In public interest, TRAI Act must prevail over Copyright Act: SC on tariff order case

The apex court on Tuesday dismissed a petition filed by Star India questioning TRAI’s jurisdiction to frame tariff order

by exchange4media Staff
Published - Oct 30, 2018 6:09 PM Updated: Oct 30, 2018 6:09 PM
supremecourt

In a setback to Star India, the Supreme Court on Tuesday dismissed its appeal challenging the tariff order of the Telecom Regulatory Authority of India (TRAI) paving way for implementation of the tariff order passed in 2017. 

 

In the123 page judgement,  the Supreme Court uphold the authority of TRAI to regularise pricing in public interest and that by controlling pricing it did not violate the Copyright Act. 

 

“We are clearly of the view that if in exercise of its regulatory power under the TRAI Act, TRAI were to impinge upon compensation payable for copyright, the best way in which both statutes can be harmonized is to state that the TRAI Act, being a statute conceived in public interest which is to serve the interest of both broadcasters and consumers, must prevail, to the extent of any inconsistency, over the Copyright Act which is an Act which protects the property rights of broadcasters. We are, therefore, of the view that, to the extent royalties/compensation payable to the broadcasters under the Copyright Act are regulated in public interest by TRAI under the TRAI Act, the former shall give way to the latter. As there is no merit in these appeals, the same are, therefore, dismissed.”

 

The two-judge bench comprising Justice Rohinton Fali Nariman and Justice Navin Sinha further explained that the issue of copyright Act and TRAI Act did not infringe on eachother. "The interest of the end user or consumer is not the focus of the Copyright Act at all. On the other hand, the TRAI Act has to focus on broadcasting services provided by the broadcaster that impact the ultimate consumer. The focus, therefore, of TRAI is that of a regulatory authority, which looks to the interest of both broadcaster and subscriber so as to provide a level playing field for both in which regulations can be laid down which affect the manner and carriage of broadcast to the ultimate consumers," the judgment added. 

 

Early this year, Star had approached the apex court questioning TRAI’s jurisdiction to frame tariff order on the grounds that the authority has no jurisdiction on content as that actually comes under Copyright Act and not TRAI Act.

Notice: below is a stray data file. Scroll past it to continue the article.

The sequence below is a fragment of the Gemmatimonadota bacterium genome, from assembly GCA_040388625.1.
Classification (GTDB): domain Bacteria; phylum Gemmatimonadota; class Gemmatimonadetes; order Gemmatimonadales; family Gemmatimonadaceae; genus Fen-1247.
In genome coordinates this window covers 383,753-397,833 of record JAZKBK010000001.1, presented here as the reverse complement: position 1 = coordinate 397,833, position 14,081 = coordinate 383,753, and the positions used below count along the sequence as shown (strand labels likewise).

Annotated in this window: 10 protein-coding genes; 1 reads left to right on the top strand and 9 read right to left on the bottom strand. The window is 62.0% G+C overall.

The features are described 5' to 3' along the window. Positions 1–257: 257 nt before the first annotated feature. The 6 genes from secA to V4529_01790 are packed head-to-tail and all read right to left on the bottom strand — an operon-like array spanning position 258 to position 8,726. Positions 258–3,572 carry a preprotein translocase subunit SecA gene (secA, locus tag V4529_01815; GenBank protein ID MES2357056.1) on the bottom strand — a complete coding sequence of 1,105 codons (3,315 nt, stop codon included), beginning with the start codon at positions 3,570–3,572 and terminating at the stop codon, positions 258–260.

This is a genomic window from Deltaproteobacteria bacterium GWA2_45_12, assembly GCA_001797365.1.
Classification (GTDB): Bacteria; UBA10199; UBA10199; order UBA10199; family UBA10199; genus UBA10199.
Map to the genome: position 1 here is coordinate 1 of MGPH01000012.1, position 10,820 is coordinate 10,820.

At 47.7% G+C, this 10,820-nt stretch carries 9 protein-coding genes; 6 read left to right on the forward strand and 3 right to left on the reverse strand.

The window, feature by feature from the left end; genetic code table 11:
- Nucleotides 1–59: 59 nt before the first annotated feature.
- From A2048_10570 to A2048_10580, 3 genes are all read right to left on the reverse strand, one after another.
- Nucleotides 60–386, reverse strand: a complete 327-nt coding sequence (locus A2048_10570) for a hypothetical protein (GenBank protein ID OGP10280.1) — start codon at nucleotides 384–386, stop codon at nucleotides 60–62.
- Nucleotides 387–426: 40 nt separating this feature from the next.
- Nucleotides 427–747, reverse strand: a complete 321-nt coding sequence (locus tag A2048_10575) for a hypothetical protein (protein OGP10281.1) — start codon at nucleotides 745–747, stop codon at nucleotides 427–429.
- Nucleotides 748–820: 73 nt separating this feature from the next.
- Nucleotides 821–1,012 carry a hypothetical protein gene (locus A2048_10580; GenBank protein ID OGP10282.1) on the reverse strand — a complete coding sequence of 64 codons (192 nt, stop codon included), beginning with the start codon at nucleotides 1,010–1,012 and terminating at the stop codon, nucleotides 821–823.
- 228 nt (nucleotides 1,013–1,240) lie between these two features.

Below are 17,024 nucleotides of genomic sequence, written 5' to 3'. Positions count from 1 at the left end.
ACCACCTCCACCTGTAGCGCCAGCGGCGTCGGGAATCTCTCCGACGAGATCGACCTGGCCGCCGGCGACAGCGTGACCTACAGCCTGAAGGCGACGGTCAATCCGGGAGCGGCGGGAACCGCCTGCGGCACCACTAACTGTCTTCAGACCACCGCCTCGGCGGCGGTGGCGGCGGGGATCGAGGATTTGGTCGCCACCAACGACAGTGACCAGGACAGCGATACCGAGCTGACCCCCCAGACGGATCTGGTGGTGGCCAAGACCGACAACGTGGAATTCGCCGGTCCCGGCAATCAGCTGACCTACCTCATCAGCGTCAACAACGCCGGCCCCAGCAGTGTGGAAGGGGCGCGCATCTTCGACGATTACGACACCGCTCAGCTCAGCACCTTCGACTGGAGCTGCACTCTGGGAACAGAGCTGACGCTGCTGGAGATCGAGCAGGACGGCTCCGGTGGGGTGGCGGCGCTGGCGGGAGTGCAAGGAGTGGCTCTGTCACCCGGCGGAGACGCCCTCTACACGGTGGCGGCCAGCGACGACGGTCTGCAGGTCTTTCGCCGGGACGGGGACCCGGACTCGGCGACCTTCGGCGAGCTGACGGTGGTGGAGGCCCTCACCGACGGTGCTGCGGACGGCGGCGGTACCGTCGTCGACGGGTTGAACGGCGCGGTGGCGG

The appeal was filed against the fractured judgement passed by a two-judge Bench of Madras High Court comprising Chief Justice Indira Banerjee and Justice M Sundar. The bench had given a split verdict. Justice M Sundar had ruled in favour of Star. Commenting on the judgement delivered by Justice M Sundar, the Supreme Court order stated, “I am unable to agree with the conclusion of M. Sundar, J. that the provisions of the impugned Regulation and the impugned Tariff Order are not in conformity with the TRAI Act. In my view the impugned provisions neither touch upon the content of programmes of broadcasters, nor liable to be struck down.”

 

“However, the clause putting cap of 15% to the discount on the MRP of a bouquet is arbitrary. The said provision is, in my view, not enforceable. In my considered view, the challenge to the impugned Regulation and the impugned Tariff Order fail,” the order read further.


The 2017 Regulations prevented the mixing of pay channels and free to air channels in a single bouquet.  The Regulations restricted placing high definition format and ordinary format of the same channel in the same bouquet.  Another restriction was that a bouquet of pay channels should not contain any pay channel where the Maximum Retail Price is more than Rs.19/.

 

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